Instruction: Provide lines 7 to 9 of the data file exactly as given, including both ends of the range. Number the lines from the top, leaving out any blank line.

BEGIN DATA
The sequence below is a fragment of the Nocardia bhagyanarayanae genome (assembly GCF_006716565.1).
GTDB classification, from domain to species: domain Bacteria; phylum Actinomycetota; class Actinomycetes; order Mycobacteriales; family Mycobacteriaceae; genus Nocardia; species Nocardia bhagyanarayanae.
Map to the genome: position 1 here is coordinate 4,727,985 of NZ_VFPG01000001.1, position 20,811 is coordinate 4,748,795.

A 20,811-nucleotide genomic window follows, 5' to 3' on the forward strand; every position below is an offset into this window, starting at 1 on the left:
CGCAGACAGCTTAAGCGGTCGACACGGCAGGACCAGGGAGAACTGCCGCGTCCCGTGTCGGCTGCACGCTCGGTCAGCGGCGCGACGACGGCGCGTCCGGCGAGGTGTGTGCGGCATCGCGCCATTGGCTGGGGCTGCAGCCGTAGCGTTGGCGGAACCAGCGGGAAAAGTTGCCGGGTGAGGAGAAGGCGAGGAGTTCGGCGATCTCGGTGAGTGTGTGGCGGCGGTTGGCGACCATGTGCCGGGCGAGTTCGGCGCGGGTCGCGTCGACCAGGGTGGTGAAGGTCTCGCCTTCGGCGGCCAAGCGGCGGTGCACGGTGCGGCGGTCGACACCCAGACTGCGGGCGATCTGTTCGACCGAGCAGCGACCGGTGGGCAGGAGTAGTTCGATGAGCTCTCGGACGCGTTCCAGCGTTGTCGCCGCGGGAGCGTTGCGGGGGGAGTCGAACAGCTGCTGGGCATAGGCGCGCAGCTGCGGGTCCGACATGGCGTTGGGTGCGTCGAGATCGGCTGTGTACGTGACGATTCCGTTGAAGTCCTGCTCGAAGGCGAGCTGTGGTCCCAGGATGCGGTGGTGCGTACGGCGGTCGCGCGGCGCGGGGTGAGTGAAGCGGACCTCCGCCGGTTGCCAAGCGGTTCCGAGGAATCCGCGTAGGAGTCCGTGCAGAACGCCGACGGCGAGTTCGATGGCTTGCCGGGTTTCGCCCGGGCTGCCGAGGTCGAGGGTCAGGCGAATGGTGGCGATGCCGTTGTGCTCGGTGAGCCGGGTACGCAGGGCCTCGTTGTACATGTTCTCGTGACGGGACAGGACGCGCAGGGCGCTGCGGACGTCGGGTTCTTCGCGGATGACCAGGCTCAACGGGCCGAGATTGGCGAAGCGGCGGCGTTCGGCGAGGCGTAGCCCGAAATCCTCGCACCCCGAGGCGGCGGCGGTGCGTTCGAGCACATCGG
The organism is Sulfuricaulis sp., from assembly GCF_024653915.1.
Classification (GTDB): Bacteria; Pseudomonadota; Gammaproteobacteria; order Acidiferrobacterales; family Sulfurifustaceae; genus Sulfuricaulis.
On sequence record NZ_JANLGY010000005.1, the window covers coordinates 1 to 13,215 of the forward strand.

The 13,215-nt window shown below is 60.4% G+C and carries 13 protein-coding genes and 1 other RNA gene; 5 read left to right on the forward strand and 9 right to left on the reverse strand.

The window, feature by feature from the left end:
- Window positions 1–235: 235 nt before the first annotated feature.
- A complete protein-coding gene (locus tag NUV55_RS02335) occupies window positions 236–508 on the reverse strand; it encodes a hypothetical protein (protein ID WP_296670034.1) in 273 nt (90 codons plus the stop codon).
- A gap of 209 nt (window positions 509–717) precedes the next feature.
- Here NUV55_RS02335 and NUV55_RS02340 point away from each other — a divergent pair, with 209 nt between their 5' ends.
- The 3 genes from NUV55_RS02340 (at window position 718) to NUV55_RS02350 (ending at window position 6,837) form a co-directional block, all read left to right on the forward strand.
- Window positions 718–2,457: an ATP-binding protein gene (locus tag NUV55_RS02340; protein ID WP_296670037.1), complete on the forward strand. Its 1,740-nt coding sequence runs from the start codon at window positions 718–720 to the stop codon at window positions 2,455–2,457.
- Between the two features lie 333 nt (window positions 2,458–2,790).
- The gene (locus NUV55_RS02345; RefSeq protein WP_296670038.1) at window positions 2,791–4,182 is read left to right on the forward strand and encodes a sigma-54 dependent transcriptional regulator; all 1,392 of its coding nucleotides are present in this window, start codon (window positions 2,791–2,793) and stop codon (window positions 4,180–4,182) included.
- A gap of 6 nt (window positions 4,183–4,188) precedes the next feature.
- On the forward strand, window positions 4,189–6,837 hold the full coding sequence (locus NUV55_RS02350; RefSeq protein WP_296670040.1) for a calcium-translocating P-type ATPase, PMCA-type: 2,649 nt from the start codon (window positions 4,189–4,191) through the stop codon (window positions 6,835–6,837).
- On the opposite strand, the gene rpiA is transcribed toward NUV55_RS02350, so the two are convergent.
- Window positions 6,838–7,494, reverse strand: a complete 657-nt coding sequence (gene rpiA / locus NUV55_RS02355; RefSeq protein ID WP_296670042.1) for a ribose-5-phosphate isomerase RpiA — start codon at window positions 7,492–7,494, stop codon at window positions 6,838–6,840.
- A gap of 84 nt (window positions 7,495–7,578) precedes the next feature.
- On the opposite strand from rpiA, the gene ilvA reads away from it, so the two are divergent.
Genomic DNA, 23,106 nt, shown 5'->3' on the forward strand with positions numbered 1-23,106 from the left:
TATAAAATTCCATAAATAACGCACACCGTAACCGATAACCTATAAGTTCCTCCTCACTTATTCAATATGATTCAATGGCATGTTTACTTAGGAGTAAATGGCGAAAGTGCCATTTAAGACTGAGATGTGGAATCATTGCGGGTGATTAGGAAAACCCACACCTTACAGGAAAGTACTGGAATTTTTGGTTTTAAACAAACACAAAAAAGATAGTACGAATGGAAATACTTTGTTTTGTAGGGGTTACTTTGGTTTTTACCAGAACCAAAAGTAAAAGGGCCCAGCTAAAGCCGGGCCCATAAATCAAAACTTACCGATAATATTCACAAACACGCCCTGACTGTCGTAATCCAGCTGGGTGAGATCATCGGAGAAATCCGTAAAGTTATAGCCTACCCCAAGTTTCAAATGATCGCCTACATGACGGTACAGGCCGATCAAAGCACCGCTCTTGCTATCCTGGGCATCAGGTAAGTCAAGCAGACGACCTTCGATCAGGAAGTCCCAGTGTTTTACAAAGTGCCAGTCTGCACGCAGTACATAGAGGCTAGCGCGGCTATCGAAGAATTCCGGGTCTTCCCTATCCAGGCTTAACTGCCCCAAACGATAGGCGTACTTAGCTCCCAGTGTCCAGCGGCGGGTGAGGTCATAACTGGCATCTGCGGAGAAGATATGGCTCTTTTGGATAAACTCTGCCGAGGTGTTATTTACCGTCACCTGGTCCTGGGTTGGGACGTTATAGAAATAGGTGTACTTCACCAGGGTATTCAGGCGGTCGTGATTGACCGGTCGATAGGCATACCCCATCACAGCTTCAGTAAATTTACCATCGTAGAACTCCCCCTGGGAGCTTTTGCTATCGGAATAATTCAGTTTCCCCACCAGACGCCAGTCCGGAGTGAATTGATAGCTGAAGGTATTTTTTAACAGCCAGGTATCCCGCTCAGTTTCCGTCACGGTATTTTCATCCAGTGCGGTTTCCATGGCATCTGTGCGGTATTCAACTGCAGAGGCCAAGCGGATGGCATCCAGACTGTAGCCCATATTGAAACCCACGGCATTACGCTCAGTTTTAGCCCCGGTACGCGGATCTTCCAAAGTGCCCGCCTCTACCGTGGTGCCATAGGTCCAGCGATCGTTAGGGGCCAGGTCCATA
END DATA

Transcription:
Classification (GTDB): Bacteria; Pseudomonadota; Gammaproteobacteria; order Acidiferrobacterales; family Sulfurifustaceae; genus Sulfuricaulis.
On sequence record NZ_JANLGY010000005.1, the window covers coordinates 1 to 13,215 of the forward strand.

The 13,215-nt window shown below is 60.4% G+C and carries 13 protein-coding genes and 1 other RNA gene; 5 read left to right on the forward strand and 9 right to left on the reverse strand.